In 2014, Malala Yousafzai became the youngest person ever to be awarded a Nobel Peace Prize at age 17. Yousafzai stood up to the Taliban in Pakistan after they banned girls from attending school. She survived a Taliban assassination attempt in 2012 and went on to become a global activist fighting for education for girls. In 2013, the European Parliament awarded Malala the prestigious Sakharov Prize for Freedom of Thought; in 2017, she became the youngest person to ever address the House of Commons in Canada. Today, she runs the Malala Fund, which supports secondary education for girls in Afghanistan, Brazil, India, Nigeria, Pakistan and the Syria region.

Another outstanding girl leader is Swedish climate change activist Greta Thunberg. After record-breaking heat waves and summer fires in her country in 2018, the ninth grader sat outside the Swedish parliament every Friday during school hours demanding that her country reduce carbon emissions as agreed upon in the Paris climate agreement. Thunberg’s “School Strike for Climate” spurred young people around the globe to walk out of classrooms and protest failures to address climate change and ultimately led to this year’s Global Strikes for Climate on December 14. After Thunberg’s later address to the COP24 United Nations climate change summit went viral, and one year later, Time magazine named her Person of the Year.

Girls around the world are stepping up and stepping into their power. Malala and Greta have good company, in the U.S. and elsewhere, as they form a new front line in the global fight for equality and justice.

#MeToo Echoes Across Borders

UN Women Bangladesh staff celebrating the kick-off event for 16 days of activism in 2018, with the theme “Hear Me Too.” (UN Women / Fahad Kaizer)

Beginning in the fall of 2017, women across the world flooded social media with revelations of sexual harassment and assault, naming names and demanding accountability. #MeToo reportedly reached 85 countries with over 1.7 million tweets, and included many variations such as #BalanceTonPorc (#DenounceYourPig) in France, #WoYeShi in China, #QuellaVoltaChe in Italy and #EnaZeda in Tunisia.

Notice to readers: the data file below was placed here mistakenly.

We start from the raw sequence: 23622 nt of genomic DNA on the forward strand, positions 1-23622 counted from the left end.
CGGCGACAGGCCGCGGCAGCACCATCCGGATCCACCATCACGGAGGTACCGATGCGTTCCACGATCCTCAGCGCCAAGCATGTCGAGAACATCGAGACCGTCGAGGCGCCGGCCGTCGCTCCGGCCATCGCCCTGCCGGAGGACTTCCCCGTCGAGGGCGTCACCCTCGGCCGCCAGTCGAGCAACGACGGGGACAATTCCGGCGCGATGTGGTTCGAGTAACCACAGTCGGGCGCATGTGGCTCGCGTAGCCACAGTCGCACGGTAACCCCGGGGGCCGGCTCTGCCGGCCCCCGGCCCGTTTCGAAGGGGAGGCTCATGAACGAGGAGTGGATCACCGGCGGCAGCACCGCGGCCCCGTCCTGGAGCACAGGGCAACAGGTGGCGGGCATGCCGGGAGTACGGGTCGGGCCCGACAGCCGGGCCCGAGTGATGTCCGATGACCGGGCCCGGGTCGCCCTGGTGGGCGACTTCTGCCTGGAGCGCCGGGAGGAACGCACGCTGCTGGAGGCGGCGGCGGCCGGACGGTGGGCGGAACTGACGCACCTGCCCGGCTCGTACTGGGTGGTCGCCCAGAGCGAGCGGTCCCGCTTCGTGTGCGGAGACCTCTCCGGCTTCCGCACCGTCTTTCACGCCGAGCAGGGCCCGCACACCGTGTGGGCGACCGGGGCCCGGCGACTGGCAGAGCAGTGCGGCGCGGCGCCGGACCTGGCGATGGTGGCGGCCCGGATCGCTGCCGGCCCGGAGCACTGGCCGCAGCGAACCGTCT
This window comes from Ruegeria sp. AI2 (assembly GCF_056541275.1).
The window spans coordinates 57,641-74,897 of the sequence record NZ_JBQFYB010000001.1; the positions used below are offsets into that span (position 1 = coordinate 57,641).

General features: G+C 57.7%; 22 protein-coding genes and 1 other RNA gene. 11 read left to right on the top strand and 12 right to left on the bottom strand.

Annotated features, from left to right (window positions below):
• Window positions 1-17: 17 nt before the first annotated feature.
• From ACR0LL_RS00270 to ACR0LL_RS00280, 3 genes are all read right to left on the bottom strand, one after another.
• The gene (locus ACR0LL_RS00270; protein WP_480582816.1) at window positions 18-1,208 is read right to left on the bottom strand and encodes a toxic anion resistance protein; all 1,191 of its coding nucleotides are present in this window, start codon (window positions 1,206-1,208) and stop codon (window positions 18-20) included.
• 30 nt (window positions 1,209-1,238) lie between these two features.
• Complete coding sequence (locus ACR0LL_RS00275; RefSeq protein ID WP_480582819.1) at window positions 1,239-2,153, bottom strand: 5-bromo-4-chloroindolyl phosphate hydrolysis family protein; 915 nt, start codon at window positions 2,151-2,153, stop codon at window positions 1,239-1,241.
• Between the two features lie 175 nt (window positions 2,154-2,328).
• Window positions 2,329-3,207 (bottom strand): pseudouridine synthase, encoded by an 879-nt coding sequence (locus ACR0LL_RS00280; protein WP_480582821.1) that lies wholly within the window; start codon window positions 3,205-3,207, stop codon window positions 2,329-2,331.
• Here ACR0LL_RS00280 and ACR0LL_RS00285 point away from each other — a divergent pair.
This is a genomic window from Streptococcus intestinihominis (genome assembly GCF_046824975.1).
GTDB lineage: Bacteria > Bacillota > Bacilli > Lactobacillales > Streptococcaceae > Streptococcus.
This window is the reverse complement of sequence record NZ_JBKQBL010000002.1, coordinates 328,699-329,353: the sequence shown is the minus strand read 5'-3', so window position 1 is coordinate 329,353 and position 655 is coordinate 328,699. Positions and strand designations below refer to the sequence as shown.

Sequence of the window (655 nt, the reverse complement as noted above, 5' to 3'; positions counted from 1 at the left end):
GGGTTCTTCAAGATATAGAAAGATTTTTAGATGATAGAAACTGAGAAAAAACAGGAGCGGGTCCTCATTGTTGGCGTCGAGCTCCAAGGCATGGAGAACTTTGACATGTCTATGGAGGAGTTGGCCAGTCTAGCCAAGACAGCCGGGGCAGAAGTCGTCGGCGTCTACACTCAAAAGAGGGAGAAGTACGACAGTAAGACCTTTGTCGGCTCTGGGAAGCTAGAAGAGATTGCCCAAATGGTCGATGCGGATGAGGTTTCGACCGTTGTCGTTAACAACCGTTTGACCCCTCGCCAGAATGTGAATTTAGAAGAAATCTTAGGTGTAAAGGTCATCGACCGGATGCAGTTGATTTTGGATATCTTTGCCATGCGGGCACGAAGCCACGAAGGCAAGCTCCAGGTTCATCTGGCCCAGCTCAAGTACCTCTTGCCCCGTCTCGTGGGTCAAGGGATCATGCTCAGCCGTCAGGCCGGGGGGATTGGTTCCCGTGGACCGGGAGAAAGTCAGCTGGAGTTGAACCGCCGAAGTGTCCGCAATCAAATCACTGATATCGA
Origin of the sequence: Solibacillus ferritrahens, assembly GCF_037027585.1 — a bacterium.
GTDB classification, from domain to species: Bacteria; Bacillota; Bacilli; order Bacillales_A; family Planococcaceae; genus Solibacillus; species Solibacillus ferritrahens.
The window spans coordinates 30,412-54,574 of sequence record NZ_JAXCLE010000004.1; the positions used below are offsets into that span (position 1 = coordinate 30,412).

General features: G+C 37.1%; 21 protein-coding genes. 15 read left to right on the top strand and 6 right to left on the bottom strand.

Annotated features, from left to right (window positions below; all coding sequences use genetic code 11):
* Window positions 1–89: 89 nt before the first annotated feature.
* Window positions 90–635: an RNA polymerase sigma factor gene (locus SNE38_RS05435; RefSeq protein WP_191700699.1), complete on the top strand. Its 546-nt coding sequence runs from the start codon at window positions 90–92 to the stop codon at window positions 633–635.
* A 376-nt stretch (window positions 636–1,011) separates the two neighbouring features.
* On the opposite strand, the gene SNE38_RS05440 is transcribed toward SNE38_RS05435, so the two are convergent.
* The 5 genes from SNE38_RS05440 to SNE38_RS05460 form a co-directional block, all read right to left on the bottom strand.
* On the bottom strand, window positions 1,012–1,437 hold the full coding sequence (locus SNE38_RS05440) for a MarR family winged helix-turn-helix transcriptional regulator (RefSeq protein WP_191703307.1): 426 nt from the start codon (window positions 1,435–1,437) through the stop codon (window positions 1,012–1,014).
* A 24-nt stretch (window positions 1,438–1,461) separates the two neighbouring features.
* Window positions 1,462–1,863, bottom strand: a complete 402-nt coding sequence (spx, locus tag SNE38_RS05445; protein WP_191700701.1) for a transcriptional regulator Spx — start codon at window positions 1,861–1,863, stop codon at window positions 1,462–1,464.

The #MeToo revolution felled hundreds of high-powered men across many industries and led to new laws against sexual harassment in many countries. In June of 2019, the International Labour Organization adopted a new Convention on Violence and Harassment, creating international standards on sexual harassment. Chilean feminist anthem “A Rapist in Your Path” spread across the globe in December of 2019, with women chanting the song in over 200 cities across the world to protest sexual assault, victim blaming and state violence.

Voices Against Violence Get Louder

UN Women representatives and the UN Women Regional Director for Latin America and the Caribbean at a march in Montevideo in Uruguay to end violence against women in 2017. (UN Women / Creative Commons)

Fights against femicide also took new shape over the last decade. The Argentinean campaign against gender-based violence—#NiUnaMenos, which translates to #NotOneLess—turned out 200,000 people on the Plaza del Congreso in Buenos Aires in 2015, and echoed across the region. (Italian women used the same rallying cry during the 2017 Women’s Strikes.) The Zapatos Rojos, or Red Shoes movement, protested femicide in Juarez, Mexico. In 2018, the Nobel Peace Prize went to two activists who fought sexual violence in conflict zones—Congolese gynecologist Denis Mukwege and Yazidi assault survivor Nadia Murad.

LGBTQ+ Equality Expands

Two protestors at a Women’s Day March in Istanbul kiss while holding LGBTQ-themed signs: “I am a woman. I am a whore. I am a lesbian. I am on the street.” / “It’s not porn, nor erotic. Lesbianism is existence.” (Özge Sebzeci / Conflict & Development at Texas A&M)

The past decade has brought considerable progress for LGBTQ+ rights. In 2011, the United Nations Human Rights Council passed its first resolution recognizing LGBT rights. The Office of the United Nations High Commissioner for Human Rights then issued a report documenting violations of the rights of LGBT people—including hate crimes, criminalization of homosexual activity and discrimination.

Same-sex marriage is now legal is 30 countries across the globe. Across the decade, 22 countries legalized same-sex marriage, and many more allowed civil unions. In 2010, Argentina became the first Latin American country to legalize same-sex marriage. England and France legalized same sex marriage in 2013, and Estonia became the first former Soviet republic to recognize same-sex civil unions in 2014. The U.S. legalized same-sex marriage in all 50 states in 2015. Taiwan became the first Asian country to legalize gay marriage in 2019. The Indian Supreme Court decriminalized homosexuality in 2019. 

We Marched Everywhere

Protestors at the Women’s March in Amsterdam. (Nynke Vissia / Creative Commons)

In 2017, women organized the largest single day of protest in the world—with over three million people turning out for 680 marches across the U.S. alone to protest the racism, sexism and homophobia of Donald Trump the day after his inauguration and solidarity marches erupting on every continent.

In 2018, nearly 2.7 million people joined at least 419 Women’s Marches in the U.S. and its territories and at least 131 marches in 33 other countries around the world. On January 18, 2020, women across the U.S. will gather again in protest.

About and

Carrie N. Baker is Professor and Director of the Program for the Study of Women and Gender at Smith College. Her 2007 book The Women's Movement Against Sexual Harassment won the National Women’s Studies Association Sara A. Whaley Book Prize. Her second book, Fighting the US Youth Sex Trade: Gender, Race and Politics, tells the story of activism against youth involvement in the sex trade in the United States between 1970 and 2015.
Isabel Fields is an undergraduate student at Smith College studying both Women and Gender Studies and Economics.